What Are My Entitlements in a Property Settlement?

One of the basic issues which require addressing following the breakdown of
marriage or de-facto relationship is the subject of property settlement. A
property settlement is an arrangement which is made between the separating
parties when dividing assets, liabilities and financial resources {such as family
trust, bank deposits or future inheritance}. There is no presumption in family
law whereby each party receives an equal division of assets in a property pool.
Each case is unique and varies depending on its individual set of circumstances.
For this reason, each property settlement should be approached in a bespoke
manner to ensure a just and equitable result is achieved for the separating
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In assessing this criteria, there are five {5} steps that the Courts consider when
separating parties are contemplating a property settlement following the
breakdown of their relationship.
This article explains the five {5} important steps.
The Five {5} Step Approach:
Step 1: Identify The Assets Available For Division
The first step is to identify and determine the net asset pool of the
relationship. This may involve identifying whether the current assets and
liabilities of each party are held jointly with the former partner or separately.
Each party must provide full and frank disclosure of their personal property,
including real estate, motor vehicles, bank accounts, shares and
superannuation as required by the Family Law Act 1975.
Parties should also account for other financial resources such as whether they
are beneficiaries under a trust or a Will. Whether a property forms part of the
main asset pool to be divided will depend on the degree of control and interest
exercised by each party.
Similarly, joint liabilities must also be taken into account, including mortgages,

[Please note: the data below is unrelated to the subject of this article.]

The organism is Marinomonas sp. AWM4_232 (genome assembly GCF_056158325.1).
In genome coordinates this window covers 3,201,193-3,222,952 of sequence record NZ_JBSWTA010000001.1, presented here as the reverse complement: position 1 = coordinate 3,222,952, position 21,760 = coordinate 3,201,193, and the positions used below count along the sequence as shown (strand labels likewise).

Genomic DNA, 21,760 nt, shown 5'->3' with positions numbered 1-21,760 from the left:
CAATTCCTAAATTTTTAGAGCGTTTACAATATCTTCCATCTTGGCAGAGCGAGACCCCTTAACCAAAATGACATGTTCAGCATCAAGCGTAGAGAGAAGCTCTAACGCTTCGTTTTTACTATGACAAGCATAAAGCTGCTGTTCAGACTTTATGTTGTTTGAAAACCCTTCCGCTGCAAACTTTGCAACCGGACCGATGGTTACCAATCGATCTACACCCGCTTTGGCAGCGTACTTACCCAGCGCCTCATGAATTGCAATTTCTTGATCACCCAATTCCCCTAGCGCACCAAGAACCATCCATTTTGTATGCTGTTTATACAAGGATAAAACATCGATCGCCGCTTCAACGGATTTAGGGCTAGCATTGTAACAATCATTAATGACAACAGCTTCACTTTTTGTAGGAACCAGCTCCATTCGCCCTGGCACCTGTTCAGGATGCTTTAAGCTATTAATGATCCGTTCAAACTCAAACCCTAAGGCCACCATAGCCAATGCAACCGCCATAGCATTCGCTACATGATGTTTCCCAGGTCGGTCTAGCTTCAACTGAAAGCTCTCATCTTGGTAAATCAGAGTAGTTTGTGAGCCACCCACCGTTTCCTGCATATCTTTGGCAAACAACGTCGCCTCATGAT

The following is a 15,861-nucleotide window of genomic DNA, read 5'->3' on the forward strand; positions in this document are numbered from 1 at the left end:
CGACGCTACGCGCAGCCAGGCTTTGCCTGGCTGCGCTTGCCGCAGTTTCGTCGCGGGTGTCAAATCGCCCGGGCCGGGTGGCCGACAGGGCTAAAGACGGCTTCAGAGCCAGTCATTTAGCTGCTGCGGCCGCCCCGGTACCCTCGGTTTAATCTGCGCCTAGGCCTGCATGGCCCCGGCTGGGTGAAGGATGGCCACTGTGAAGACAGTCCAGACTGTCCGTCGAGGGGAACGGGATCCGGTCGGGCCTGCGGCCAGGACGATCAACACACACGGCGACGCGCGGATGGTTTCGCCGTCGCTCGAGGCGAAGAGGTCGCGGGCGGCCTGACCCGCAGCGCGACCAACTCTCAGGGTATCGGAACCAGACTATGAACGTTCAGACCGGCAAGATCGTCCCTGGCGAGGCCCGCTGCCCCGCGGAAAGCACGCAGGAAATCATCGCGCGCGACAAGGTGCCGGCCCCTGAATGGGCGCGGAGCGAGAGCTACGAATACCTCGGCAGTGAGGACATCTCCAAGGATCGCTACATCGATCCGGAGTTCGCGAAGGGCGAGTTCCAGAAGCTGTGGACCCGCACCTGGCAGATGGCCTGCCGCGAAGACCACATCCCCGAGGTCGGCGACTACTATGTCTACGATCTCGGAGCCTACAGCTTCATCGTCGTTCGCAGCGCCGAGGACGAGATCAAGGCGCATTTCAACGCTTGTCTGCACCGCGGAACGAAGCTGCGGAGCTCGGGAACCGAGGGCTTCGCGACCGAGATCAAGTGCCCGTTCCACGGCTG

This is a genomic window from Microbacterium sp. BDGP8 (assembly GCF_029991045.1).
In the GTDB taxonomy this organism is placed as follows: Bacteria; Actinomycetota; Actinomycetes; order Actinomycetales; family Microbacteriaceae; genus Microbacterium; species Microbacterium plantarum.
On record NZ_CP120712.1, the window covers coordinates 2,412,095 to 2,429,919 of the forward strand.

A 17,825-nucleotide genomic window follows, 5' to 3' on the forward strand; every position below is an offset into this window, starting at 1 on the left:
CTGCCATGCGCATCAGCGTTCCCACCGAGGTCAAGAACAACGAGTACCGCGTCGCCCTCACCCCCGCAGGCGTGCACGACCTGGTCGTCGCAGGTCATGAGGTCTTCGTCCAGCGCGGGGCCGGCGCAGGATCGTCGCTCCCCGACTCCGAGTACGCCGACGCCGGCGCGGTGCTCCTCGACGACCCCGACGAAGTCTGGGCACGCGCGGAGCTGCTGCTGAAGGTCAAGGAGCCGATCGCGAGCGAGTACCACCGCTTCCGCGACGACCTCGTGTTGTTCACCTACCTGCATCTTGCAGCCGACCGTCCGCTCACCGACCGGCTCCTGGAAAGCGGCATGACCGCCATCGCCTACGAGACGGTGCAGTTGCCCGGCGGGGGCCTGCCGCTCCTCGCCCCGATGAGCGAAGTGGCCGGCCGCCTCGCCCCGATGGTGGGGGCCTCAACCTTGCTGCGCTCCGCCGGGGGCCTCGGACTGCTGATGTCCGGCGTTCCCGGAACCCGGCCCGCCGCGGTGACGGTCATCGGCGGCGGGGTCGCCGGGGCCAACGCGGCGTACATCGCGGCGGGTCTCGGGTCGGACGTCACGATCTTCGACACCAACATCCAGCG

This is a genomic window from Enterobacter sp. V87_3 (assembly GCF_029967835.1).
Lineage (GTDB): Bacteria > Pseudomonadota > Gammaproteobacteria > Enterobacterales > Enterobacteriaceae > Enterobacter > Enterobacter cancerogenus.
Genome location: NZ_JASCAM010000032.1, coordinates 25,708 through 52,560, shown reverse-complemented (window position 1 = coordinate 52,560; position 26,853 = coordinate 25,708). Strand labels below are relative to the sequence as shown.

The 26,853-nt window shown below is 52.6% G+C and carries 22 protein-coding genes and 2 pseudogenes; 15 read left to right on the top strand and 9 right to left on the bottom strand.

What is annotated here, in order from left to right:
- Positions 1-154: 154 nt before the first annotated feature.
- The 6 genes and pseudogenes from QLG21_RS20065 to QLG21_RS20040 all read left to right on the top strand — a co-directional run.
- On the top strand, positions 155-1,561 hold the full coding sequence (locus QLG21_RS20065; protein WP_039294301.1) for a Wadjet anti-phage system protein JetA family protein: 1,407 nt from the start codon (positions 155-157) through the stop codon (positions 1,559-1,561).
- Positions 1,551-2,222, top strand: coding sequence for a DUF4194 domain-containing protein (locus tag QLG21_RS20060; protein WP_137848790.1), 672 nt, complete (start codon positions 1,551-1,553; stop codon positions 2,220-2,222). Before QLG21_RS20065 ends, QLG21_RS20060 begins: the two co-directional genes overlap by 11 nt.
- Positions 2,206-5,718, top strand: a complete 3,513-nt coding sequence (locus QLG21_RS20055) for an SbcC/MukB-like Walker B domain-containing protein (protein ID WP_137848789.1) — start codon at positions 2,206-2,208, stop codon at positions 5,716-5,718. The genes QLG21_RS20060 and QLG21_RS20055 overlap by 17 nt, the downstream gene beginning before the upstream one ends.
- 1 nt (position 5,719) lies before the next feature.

personal loans and credit card debts.
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Step 2: Is It “Just and Equitable” To Make An Adjustment
The Court must then consider whether it is “just and equitable” to intervene
and make any adjustment to the property division before assessing individual
contributions by the parties.
Step 3: Consider The Contribution of Each Party To The Relationship
Both financial and non-financial contributions made by each party will be
assessed by the Court. This includes contributions from the time of the start of
cohabitation through to after separation are recognised as follows:
1. Financial
Monetary contributions made during the relationship, including:
• Income and wages;
• Property acquired during the relationship;
• Assets owned at the start of the cohabitation;
• Gifts and prize winnings;
• In some cases, inheritances.
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2. Parent/Carer And Homemaker
Contributions to the welfare of the family are significant and can be seen as
equal compared to a party working fulltime. Examples include:
• Caring for children;
• Homemaking;
• Caring for elderly;
• Housework;
• Cleaning;
• General parental responsibilities;
• Grocery shopping and cooking.
3. Non-Financial
This category recognises that non-financial value can be contributed to the
• Renovation or landscaping work done to the family home or an
investment property;
• Unpaid work in a family business;
• Contributing to start up a business.
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Step 4: Identify The Future Needs of Each Party
After assessing the contributions of each party, the Court must have regard to
the current and future needs of each party to the relationship. The factors
which the Court considers are detailed in section 75{2} of the Family Law Act
which include:
• Age and state of health;
• Income and future earning capacity;
• Property and financial resources;
• Parental responsibility of children;
• Caretaking responsibilities;
• Duration of the marriage or relationship.
Step 5: Review Whether The Final Proposed Division Is “Just and Equitable”
In the final step, the Court will consider whether the proposed percentage
division and allocation of assets and liabilities is fair. In this step, the Court
may consider making an adjustment under section 75{2} of the Family Law Act
which may vary the final outcome.
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